By Dan Allen
After a three-year hiatus wrought by the pandemic, AIDS/LifeCycle returned triumphantly in 2022, raising $17.8 million in critical funds for San Francisco AIDS Foundation and the HIV and AIDS-related services of the Los Angeles LGBT Center, and smashing the previous AIDS/LifeCycle fundraising record by more than a million dollars.
“The AIDS/LifeCycle community is one of love, joy, and togetherness,” says Ride Director Tracy Evans. “I don’t know that any of us realized just how important this week is every year. After three years away, it was like the best family reunion you have ever been to.”
The world’s largest single-event fundraiser for HIV and AIDS, the ride debuted in 1994 as the California AIDS Ride before being reconfigured into what’s now known as AIDS/LifeCycle in 2002.
The seven-day non-competitive ride, which encompasses 545 miles from San Francisco to Los Angeles, wrapped up at L.A.’s Fairfax High School on June 11. The ride raises important awareness about the ongoing HIV epidemic, and helps fund services for HIV testing, medical care, prevention, and harm reduction.
“I wasn’t sure I was going to do AIDS/LifeCycle again this year,” says veteran rider Alan Meier of Los Angeles. “There were a lot of other items on my schedule this year, we’re coming out of a pandemic, etc. But sometimes life leads you in the direction you need to go, and you need to just listen.
“One of my deciding factors was that I’ve lived through two pandemics in my lifetime. The latest one I have no control over, but the first one I realized I could do something really positive towards that would help a lot of people.”
This was Meier’s third AIDS/LifeCycle, where he rides with the team Trudging Buddies. He raised $4,000 on his own, then did another team fundraiser that donated an additional $1,000 to his teammates.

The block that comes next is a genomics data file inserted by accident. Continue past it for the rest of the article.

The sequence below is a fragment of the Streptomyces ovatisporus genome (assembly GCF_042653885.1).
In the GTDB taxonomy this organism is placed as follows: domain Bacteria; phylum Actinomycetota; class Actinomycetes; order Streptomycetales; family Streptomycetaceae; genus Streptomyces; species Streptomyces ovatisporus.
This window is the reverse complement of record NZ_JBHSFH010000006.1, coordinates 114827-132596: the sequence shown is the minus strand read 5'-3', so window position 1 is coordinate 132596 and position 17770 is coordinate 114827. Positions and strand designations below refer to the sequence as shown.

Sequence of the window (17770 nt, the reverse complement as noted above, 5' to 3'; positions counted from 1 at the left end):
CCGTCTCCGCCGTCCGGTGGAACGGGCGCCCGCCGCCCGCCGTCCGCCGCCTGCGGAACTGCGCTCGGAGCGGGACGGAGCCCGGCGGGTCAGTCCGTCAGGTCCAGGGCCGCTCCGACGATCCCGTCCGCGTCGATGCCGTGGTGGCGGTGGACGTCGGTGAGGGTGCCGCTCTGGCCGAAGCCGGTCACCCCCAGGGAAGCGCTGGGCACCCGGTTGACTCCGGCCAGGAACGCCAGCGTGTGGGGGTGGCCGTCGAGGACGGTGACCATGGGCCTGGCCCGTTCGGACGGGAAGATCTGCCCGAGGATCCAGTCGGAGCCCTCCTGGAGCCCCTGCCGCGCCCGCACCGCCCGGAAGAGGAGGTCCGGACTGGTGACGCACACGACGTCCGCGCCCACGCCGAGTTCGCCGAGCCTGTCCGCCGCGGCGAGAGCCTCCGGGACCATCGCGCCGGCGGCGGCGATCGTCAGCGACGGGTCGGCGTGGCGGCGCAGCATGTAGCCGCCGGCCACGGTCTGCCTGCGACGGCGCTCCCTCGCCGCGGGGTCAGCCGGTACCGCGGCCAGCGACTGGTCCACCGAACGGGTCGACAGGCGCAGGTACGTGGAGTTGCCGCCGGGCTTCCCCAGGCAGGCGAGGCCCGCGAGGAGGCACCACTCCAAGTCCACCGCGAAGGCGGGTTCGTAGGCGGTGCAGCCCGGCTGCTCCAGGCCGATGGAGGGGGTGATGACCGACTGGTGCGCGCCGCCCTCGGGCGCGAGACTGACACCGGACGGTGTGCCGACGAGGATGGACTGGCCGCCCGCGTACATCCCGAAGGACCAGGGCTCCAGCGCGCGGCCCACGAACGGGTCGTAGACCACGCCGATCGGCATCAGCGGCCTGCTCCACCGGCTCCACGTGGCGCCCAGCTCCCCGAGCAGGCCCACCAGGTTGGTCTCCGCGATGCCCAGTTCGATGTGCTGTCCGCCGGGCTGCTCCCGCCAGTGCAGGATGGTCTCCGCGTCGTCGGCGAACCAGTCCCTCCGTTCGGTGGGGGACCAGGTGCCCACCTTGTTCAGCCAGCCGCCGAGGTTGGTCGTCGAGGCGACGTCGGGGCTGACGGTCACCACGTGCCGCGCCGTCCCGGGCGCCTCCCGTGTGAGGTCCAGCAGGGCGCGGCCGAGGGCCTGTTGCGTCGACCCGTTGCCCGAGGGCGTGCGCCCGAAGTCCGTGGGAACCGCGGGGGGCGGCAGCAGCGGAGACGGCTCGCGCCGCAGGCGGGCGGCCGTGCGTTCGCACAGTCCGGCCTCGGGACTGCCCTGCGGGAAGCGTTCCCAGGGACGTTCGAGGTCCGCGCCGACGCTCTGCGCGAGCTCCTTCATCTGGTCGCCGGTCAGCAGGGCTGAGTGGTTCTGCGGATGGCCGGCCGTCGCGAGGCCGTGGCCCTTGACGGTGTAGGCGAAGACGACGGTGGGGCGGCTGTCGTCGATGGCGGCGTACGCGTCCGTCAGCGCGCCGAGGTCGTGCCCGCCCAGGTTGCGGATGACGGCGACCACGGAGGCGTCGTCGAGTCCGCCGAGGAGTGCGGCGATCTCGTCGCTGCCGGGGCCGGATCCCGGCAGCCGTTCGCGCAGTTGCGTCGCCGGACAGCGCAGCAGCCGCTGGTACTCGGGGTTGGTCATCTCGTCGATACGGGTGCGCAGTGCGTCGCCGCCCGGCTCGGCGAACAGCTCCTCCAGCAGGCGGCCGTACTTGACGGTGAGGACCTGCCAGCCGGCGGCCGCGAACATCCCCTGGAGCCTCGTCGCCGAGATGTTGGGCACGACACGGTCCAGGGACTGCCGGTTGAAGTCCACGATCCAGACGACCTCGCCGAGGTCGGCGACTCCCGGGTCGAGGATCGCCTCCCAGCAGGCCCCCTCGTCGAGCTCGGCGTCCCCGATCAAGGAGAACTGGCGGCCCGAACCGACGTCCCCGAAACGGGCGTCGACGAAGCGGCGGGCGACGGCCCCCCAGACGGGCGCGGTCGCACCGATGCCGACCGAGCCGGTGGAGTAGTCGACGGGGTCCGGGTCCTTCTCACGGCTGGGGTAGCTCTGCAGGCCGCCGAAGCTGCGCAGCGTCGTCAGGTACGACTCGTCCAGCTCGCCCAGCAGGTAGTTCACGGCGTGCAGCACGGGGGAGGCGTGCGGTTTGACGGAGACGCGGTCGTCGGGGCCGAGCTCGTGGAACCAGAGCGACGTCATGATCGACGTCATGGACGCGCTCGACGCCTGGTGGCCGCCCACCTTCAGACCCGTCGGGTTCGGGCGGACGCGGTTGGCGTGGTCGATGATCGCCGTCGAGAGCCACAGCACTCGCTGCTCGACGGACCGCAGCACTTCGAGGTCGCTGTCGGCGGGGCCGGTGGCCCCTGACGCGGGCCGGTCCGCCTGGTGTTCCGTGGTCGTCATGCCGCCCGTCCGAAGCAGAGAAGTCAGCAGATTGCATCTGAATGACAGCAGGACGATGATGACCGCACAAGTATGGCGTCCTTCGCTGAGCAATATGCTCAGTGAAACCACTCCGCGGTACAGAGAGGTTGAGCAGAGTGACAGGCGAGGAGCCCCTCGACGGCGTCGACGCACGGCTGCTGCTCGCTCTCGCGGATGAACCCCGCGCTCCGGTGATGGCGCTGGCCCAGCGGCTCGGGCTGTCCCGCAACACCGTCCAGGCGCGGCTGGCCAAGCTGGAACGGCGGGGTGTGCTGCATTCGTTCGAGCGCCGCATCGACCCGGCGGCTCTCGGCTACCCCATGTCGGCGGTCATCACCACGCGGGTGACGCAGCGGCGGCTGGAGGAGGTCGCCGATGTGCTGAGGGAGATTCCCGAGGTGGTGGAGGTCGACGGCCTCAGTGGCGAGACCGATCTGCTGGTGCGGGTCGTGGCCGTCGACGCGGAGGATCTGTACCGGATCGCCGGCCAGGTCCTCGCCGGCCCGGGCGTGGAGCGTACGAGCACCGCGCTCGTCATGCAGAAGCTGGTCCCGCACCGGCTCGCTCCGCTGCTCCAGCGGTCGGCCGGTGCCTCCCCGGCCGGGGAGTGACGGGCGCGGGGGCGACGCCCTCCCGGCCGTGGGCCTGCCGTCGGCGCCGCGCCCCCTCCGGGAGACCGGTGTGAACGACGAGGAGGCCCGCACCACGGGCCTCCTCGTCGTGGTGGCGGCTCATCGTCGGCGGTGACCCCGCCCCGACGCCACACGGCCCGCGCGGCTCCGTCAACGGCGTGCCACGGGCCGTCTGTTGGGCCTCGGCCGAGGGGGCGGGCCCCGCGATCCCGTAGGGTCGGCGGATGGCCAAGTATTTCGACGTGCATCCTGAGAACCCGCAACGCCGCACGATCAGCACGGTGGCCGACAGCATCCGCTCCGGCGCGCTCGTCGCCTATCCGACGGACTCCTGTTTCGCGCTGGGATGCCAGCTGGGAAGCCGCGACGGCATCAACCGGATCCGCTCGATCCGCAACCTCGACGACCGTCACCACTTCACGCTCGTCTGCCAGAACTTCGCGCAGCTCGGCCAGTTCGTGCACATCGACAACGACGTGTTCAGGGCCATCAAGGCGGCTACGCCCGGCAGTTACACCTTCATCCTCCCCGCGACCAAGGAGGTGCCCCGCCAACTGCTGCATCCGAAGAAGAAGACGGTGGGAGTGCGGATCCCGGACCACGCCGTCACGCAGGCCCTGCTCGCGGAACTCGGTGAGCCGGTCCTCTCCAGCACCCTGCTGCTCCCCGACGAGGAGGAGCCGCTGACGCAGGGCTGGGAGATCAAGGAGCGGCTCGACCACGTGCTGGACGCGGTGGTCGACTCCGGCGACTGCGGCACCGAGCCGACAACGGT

An unprecedented number of first-time riders also took part in this year’s ride. “We had the highest ratio of new rider registrations that we have ever had,” says Evans. “Fifty-seven percent—which is phenomenal!”
Those freshman riders included Richard Brower of Allentown, Pennsylvania, who rode with the newly formed Gotham Boy Wonders team. The team included ALC veterans and newbies alike, many of whom are members of New York City’s LGBTQ+ cycling group Outcycling.
“I love cycling, and I’ve wanted to challenge myself with something like this for a while,” says Brower. “I was going to do a smaller ride before jumping into ALC, but I knew some great guys who were forming a team and asked me to participate. I also feel like I’m never doing enough to give back, so I was attracted to ALC because of the amazing organizations that the work benefits. I know many people living with HIV and it’s so important to eliminate the stigma attached to the virus so that we can move forward and end AIDS.”
Brower says he’d previously done a few long-distance personal rides, including a five-day ride last summer from Pittsburgh to Washington, DC—but this year’s ALC was his longest ride to date. “Living on the East Coast makes our training season short,” he says. “We trained all winter indoors either on our Peloton or Zwift setups. We started outdoor training in March, meeting every Saturday to do rides in the New York area. We unfortunately had an abnormally cold and wet spring, so they weren’t always fun rides.”